What do you guys think?

Update: Connie Loizos of PE Hub is spot on in saying that this video of LinkedIn VCs self-congratulating themselves made her cringe. Me to Connie.

  1. I understand that Linked In has a lot of people with profiles on the site. But how many of those people visit the site everyday, every week? Everyone I know who has a Linked In profile has not been to the site in months. When I ask them what they’ve gotten out of it, they say nothing. How is Linked In supposed to make money out of that? I used to have a Linked In account but I closed it last year because people kept bugging me for endorsements and I was not getting anything out of it.

  2. LinkedIn is worth the money, because of the audience, that is (partly) wealthy and willing to pay for the service. I think LinkedIn for some time (rightfully) feared Facebook, that could have become a free alternative. Now that people realize that Facebook (unwillingly) developed itself in the direction of MySpace, not LinkedIn, they will again be able to monetize their audience more efficiently.

    Once they push their subscriptions and sell better ads (themselves, not via ad networks), they’ll be able to monetize their audience very efficiently.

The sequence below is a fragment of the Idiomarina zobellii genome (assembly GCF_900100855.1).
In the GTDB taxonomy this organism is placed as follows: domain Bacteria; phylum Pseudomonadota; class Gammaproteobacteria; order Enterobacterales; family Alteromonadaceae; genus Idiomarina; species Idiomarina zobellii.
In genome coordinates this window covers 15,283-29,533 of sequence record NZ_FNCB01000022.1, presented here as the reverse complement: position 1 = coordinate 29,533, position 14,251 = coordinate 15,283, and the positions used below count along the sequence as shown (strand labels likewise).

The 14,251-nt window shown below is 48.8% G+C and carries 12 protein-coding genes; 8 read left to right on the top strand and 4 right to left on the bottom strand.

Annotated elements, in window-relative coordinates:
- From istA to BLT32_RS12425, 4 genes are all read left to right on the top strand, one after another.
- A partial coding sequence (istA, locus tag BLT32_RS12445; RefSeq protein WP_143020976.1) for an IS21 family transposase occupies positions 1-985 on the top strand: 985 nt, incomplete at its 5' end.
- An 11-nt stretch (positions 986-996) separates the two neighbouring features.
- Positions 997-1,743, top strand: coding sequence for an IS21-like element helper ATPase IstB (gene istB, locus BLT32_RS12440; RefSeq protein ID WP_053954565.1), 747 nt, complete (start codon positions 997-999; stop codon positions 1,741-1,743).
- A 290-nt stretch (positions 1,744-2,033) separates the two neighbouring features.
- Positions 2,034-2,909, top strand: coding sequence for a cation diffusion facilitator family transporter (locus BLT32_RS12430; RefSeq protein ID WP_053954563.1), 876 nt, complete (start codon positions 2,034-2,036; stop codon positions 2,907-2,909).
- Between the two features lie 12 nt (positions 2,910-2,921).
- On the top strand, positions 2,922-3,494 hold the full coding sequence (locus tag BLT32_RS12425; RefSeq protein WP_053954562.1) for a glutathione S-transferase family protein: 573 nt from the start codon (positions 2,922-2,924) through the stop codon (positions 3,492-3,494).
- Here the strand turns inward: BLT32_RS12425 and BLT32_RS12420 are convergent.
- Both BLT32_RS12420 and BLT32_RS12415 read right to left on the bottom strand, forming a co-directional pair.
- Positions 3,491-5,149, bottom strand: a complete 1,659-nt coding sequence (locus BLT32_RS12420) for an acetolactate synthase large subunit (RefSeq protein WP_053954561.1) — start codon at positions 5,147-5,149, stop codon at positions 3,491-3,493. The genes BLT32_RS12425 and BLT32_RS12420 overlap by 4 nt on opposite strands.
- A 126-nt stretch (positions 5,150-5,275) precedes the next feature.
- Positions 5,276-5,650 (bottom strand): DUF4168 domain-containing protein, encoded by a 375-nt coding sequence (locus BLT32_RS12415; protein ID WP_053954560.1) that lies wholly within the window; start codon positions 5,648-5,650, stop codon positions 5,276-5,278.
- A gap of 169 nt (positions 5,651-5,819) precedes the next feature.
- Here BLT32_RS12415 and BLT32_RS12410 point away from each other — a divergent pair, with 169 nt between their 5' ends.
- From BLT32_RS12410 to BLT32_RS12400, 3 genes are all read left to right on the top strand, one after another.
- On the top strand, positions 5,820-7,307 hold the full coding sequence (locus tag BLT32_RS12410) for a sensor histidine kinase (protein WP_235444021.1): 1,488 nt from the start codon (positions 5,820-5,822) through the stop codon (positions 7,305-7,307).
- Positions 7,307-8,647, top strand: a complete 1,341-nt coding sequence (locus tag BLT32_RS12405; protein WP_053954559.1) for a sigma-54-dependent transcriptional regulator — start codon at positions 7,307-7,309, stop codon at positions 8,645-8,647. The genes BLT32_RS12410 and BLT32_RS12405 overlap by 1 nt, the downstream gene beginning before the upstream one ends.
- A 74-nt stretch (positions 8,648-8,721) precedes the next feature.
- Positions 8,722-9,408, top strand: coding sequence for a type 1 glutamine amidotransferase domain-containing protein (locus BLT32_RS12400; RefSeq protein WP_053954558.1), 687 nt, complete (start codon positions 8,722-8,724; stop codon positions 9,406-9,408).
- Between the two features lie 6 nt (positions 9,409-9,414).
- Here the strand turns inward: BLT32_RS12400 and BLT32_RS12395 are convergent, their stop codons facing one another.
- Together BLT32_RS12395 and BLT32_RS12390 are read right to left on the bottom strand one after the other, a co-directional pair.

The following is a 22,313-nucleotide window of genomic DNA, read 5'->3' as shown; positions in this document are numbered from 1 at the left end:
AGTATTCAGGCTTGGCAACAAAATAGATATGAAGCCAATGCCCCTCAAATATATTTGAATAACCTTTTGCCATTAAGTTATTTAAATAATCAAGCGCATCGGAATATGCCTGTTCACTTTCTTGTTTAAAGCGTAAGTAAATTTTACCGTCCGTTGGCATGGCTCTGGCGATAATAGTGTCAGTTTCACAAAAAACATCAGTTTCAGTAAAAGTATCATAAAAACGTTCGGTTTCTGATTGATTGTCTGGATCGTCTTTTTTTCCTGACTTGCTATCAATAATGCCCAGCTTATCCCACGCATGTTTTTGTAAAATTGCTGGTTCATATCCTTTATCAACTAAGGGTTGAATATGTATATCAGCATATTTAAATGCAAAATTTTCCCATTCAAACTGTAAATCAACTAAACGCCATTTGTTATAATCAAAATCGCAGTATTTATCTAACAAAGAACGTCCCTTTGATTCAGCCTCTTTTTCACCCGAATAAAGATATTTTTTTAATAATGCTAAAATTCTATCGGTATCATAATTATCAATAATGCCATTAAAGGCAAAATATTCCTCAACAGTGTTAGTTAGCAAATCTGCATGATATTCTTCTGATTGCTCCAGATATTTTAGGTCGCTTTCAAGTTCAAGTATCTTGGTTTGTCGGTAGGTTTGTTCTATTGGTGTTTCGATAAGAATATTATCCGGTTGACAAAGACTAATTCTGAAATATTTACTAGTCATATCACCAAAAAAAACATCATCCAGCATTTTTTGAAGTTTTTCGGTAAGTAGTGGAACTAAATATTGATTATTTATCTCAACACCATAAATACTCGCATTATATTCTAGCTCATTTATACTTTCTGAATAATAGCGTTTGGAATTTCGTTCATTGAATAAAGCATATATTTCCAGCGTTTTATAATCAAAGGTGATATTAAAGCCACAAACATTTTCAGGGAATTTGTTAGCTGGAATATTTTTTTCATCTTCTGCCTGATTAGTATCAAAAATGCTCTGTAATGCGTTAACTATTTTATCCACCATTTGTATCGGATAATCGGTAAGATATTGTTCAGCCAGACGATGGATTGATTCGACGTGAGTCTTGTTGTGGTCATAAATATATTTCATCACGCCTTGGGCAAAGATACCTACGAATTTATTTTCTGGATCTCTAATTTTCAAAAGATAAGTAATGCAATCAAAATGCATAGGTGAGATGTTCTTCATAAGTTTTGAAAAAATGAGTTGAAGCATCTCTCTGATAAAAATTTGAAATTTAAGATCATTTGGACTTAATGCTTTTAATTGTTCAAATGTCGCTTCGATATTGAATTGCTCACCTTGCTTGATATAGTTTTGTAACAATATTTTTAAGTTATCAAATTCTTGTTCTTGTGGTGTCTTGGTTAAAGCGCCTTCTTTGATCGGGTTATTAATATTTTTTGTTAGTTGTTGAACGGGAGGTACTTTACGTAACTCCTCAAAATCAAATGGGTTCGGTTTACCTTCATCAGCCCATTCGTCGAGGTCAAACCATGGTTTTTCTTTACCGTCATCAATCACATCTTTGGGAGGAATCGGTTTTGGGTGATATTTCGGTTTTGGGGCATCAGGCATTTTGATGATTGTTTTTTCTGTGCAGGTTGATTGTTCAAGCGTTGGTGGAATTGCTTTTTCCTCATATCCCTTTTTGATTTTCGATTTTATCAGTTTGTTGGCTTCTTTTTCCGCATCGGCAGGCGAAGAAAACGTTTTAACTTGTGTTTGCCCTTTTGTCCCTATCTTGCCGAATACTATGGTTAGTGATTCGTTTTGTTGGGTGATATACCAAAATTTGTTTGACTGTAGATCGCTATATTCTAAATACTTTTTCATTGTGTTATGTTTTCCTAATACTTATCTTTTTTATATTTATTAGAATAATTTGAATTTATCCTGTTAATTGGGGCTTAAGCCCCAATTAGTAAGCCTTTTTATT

I in fact think that LinkedIn could end up being more valuable than Facebook, if they can work monetization out. (Facebook grows like weed, but LinkedIn has a more valuable audience.)

  3. That audience is one of the most sought after audiences advertisers are looking for. If they offered a social ads like network, the company I work for would spend thousands of dollars advertising on there. It would be an incredible place to advertise and get small business leads from.

  4. It took me over a year from the time that I actually created a profile until the time that I finally came around to it and actually started adding folks and from there it’s been great to re-connect those I had previously lost contact with. It’s a great tool, and so far I haven’t found the need to pay anything, and don’t see the need for doing so in the future, either.

    I think per member Linkedin is far more valuable than Facebook. With Facebook it’s just about gargantuan volume.

    One problem I’ve always had is the number of folks who have duplicate profiles up there. I don’t know if this has changed but profiles need to be able to be deleted fairly easily otherwise Linkedin is just padding its stats.